Thursday, December 8, 2016

Don't let Apple diminish the Carnegie Library

I love my iPad. It's my main reading device, Words with Friends, etc. I once looked forward to going to Apple stores to check out the new systems. The design seemed refreshing. But not anymore.

The Apple aesthetic, thick wood tables, uncluttered layouts, semi-minimalist, has reached its limit. The stores are now, basically, cookie-cutters.

For sure, Apple has done some interesting things with its architectural designs: soaring ceilings, floor to ceiling windows and spiral staircases. It's Shanghai store, for instance, is spectacular.

But once inside, it's really all the same: Tables with equipment on them. That's fine in most places, but not here. Not in the Carnegie Library.

The Washington Business Journal reports that Apple plans to open a "flagship" store in the Carnegie Library near the Washington Convention Center at Mount Vernon Square. It's a beautiful building on a small island of green space.

A landmark building deserves a landmark occupant. But if it's Apple plan produce a copy of existing facilities for this space then the District should reject it.

This building, the product of philanthropy, was a library, it offered education, knowledge and access to world's beyond. The PC, tablet and smartphone are the new portals to knowledge, but they haven't replaced the role of the library.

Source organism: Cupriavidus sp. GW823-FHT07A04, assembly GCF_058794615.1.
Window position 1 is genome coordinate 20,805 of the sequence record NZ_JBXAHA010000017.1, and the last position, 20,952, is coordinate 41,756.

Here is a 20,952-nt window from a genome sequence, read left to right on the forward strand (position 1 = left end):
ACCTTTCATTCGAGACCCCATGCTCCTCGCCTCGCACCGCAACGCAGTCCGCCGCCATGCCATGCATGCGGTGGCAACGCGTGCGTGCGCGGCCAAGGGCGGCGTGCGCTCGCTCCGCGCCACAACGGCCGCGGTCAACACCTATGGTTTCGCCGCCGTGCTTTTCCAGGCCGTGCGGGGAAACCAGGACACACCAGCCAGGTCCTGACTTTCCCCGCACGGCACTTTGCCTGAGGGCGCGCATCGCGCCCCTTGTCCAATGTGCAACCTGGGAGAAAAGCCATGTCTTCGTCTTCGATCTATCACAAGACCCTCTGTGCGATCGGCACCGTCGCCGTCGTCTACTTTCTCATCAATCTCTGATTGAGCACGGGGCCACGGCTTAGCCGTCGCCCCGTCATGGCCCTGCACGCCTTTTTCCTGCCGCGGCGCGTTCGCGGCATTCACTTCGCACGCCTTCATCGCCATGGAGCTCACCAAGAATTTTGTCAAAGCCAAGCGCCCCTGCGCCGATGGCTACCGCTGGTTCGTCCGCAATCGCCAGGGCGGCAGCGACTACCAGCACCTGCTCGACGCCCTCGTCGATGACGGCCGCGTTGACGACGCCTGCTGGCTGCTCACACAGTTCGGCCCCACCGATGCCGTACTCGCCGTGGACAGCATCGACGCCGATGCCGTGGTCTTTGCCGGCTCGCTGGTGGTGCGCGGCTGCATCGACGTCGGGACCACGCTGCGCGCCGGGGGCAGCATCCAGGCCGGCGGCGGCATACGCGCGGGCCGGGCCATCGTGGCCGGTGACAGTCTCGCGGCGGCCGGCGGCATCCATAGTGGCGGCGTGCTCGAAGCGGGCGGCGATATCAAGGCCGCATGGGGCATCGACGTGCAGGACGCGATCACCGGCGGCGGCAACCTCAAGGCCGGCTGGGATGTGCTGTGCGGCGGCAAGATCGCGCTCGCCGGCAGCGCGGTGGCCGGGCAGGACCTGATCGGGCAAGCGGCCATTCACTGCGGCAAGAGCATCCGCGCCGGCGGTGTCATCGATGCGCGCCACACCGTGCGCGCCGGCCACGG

If Apple wants this building, or some part of it, the building should function as more than a shell for its products. I don't know how that's done, but Apple is certainly capable of creating something that's more than a store. A store that makes the connection between the library and the computer, and shows a path for both.

What worries me is that Apple's reuse of this building will become of symbol -- a point of reference -- for arguing why libraries aren't needed.

What Apple can't do is let this store, in some way, telegraph the triumph of commercialization over the concept of a public library.

This is a historic and beautiful property and District residents should be assured that any future occupants are worthy of it. That may well be Apple, but not based on existing evidence or this announcement.

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